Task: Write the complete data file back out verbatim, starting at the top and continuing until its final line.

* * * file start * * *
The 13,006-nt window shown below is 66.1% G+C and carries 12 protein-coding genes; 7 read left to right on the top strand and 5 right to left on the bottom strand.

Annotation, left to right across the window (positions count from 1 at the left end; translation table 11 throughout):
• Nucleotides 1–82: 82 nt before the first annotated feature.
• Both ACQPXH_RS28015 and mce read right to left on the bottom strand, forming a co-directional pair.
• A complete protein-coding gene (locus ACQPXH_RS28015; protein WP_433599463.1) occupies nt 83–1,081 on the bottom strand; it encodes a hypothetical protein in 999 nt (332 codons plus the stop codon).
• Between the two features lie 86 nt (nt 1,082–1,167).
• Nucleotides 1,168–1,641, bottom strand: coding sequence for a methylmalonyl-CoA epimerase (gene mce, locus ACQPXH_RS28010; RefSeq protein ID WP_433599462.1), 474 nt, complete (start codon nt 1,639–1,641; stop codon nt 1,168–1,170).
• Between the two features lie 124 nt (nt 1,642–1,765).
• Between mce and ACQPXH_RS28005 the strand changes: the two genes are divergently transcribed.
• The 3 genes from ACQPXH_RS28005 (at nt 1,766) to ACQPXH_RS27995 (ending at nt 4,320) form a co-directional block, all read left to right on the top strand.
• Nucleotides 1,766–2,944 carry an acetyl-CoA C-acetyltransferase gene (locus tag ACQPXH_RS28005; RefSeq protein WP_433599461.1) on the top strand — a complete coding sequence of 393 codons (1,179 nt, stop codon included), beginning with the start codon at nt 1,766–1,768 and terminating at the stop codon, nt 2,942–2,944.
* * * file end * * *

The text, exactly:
The 13,006-nt window shown below is 66.1% G+C and carries 12 protein-coding genes; 7 read left to right on the top strand and 5 right to left on the bottom strand.

Annotation, left to right across the window (positions count from 1 at the left end; translation table 11 throughout):
• Nucleotides 1–82: 82 nt before the first annotated feature.
• Both ACQPXH_RS28015 and mce read right to left on the bottom strand, forming a co-directional pair.
• A complete protein-coding gene (locus ACQPXH_RS28015; protein WP_433599463.1) occupies nt 83–1,081 on the bottom strand; it encodes a hypothetical protein in 999 nt (332 codons plus the stop codon).
• Between the two features lie 86 nt (nt 1,082–1,167).
• Nucleotides 1,168–1,641, bottom strand: coding sequence for a methylmalonyl-CoA epimerase (gene mce, locus ACQPXH_RS28010; RefSeq protein ID WP_433599462.1), 474 nt, complete (start codon nt 1,639–1,641; stop codon nt 1,168–1,170).
• Between the two features lie 124 nt (nt 1,642–1,765).
• Between mce and ACQPXH_RS28005 the strand changes: the two genes are divergently transcribed.
• The 3 genes from ACQPXH_RS28005 (at nt 1,766) to ACQPXH_RS27995 (ending at nt 4,320) form a co-directional block, all read left to right on the top strand.
• Nucleotides 1,766–2,944 carry an acetyl-CoA C-acetyltransferase gene (locus tag ACQPXH_RS28005; RefSeq protein WP_433599461.1) on the top strand — a complete coding sequence of 393 codons (1,179 nt, stop codon included), beginning with the start codon at nt 1,766–1,768 and terminating at the stop codon, nt 2,942–2,944.